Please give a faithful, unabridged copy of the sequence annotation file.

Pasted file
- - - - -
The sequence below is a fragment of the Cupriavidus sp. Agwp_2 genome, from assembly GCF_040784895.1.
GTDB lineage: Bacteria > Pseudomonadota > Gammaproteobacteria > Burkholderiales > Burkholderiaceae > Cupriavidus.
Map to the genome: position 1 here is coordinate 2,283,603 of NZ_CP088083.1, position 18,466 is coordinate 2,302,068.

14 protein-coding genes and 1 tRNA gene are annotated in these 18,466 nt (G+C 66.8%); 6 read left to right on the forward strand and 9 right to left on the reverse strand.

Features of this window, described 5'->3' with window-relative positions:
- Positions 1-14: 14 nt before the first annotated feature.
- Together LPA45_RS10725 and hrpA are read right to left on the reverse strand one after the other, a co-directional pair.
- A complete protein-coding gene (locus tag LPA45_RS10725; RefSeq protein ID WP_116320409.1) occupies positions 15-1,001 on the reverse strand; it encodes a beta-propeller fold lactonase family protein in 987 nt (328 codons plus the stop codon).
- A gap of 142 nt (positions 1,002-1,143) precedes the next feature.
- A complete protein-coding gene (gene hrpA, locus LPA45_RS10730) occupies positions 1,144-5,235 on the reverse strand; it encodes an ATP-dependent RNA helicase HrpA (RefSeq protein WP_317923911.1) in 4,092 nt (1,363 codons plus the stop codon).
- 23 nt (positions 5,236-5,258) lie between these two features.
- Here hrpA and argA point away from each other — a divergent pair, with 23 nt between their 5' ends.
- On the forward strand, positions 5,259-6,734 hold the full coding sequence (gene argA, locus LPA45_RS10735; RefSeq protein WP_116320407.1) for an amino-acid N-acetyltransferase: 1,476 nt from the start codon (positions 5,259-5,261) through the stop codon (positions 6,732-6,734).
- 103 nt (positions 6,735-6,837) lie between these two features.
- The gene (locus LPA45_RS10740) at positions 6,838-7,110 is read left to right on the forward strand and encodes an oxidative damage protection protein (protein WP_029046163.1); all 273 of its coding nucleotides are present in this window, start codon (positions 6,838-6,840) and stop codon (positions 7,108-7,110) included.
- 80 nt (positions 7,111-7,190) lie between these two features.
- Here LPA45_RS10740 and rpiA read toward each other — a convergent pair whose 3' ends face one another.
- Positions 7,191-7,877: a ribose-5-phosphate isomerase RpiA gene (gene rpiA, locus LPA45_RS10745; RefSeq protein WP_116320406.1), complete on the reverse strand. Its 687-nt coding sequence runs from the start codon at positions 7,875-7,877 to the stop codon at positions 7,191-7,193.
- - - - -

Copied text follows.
The sequence below is a fragment of the Cupriavidus sp. Agwp_2 genome, from assembly GCF_040784895.1.
GTDB lineage: Bacteria > Pseudomonadota > Gammaproteobacteria > Burkholderiales > Burkholderiaceae > Cupriavidus.
Map to the genome: position 1 here is coordinate 2,283,603 of NZ_CP088083.1, position 18,466 is coordinate 2,302,068.

14 protein-coding genes and 1 tRNA gene are annotated in these 18,466 nt (G+C 66.8%); 6 read left to right on the forward strand and 9 right to left on the reverse strand.

Features of this window, described 5'->3' with window-relative positions:
- Positions 1-14: 14 nt before the first annotated feature.
- Together LPA45_RS10725 and hrpA are read right to left on the reverse strand one after the other, a co-directional pair.
- A complete protein-coding gene (locus tag LPA45_RS10725; RefSeq protein ID WP_116320409.1) occupies positions 15-1,001 on the reverse strand; it encodes a beta-propeller fold lactonase family protein in 987 nt (328 codons plus the stop codon).
- A gap of 142 nt (positions 1,002-1,143) precedes the next feature.
- A complete protein-coding gene (gene hrpA, locus LPA45_RS10730) occupies positions 1,144-5,235 on the reverse strand; it encodes an ATP-dependent RNA helicase HrpA (RefSeq protein WP_317923911.1) in 4,092 nt (1,363 codons plus the stop codon).
- 23 nt (positions 5,236-5,258) lie between these two features.
- Here hrpA and argA point away from each other — a divergent pair, with 23 nt between their 5' ends.
- On the forward strand, positions 5,259-6,734 hold the full coding sequence (gene argA, locus LPA45_RS10735; RefSeq protein WP_116320407.1) for an amino-acid N-acetyltransferase: 1,476 nt from the start codon (positions 5,259-5,261) through the stop codon (positions 6,732-6,734).
- 103 nt (positions 6,735-6,837) lie between these two features.
- The gene (locus LPA45_RS10740) at positions 6,838-7,110 is read left to right on the forward strand and encodes an oxidative damage protection protein (protein WP_029046163.1); all 273 of its coding nucleotides are present in this window, start codon (positions 6,838-6,840) and stop codon (positions 7,108-7,110) included.
- 80 nt (positions 7,111-7,190) lie between these two features.
- Here LPA45_RS10740 and rpiA read toward each other — a convergent pair whose 3' ends face one another.
- Positions 7,191-7,877: a ribose-5-phosphate isomerase RpiA gene (gene rpiA, locus LPA45_RS10745; RefSeq protein WP_116320406.1), complete on the reverse strand. Its 687-nt coding sequence runs from the start codon at positions 7,875-7,877 to the stop codon at positions 7,191-7,193.